Centricity Practice Solution will be available in English and Portuguese and will provide access to next generation workflows, analytics and data to potentially help optimize athlete performance. The information will be analyzed to spot patterns and provide insights for future Games planning. Additionally, medical teams will be able to access diagnostic images and reports from within the EMR to assist in providing world-class care quickly and efficiently. GE’s EMR will be accessible at any of the multiple medical posts throughout the Games and at the central Polyclinic in the Olympic Village where more complex care is delivered.

“By selecting Centricity Practice Solutions EMR, the IOC is extending the clinical care and data management capabilities pioneered by the United States Olympic Committee (USOC), which has used GE’s EMR platform for the past two Olympic Games in London and Sochi,” said Jon Zimmerman, General Manager, GE Centricity Business Solutions. “Incorporating an EMR platform into the healthcare services will enable medical staff at the Rio 2016 Olympic Games access to real time data, analytics and health information to help their athletes perform at peak capabilities.”

If you’d like to receive future health care C-Level executive posts by David in your inbox, you can subscribe to future Health Care CXO Scene posts here.

A Complete Patient Record and You

Posted on March 9, 2016 I Written By

The following is a guest blog post by Erin Wold, Account Based Marketing Program Manager at Hitachi Data Systems. You can follow Erin on Twitter: @ErinEWold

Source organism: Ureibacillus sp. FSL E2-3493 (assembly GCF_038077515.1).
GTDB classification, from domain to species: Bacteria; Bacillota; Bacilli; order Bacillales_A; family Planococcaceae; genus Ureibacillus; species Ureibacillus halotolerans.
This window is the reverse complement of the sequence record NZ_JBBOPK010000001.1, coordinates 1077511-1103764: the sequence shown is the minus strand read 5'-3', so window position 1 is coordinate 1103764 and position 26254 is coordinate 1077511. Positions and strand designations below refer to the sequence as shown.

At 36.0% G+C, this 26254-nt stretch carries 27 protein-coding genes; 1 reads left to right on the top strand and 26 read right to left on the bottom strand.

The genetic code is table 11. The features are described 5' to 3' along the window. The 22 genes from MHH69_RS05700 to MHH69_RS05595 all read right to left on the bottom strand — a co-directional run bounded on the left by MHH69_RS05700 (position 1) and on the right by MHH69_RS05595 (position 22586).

Erin Wold
So we have discussed the first steps to getting an enterprise imaging facility but what does this and a complete patient record mean for the average patient? If I were to stop someone walking down Las Vegas Blvd (I would shoot for the more sober hours) and ask them “Who owns your medical records?” I am sure I would get the same look and response over and over. The look of confusion and the response of “my doctor’s office?”  This is exactly what enterprise data sharing is set out to change.

A complete patient record for the patient means that a patient can go from their primary care physician to sub specialist without having to call ahead and have their records faxed over. It means that in the case of an emergency room visit they don’t have to worry about leaving with paperwork and getting it back to their primary care physician. It means their records follow them to whatever doctor they (or their insurance) choose.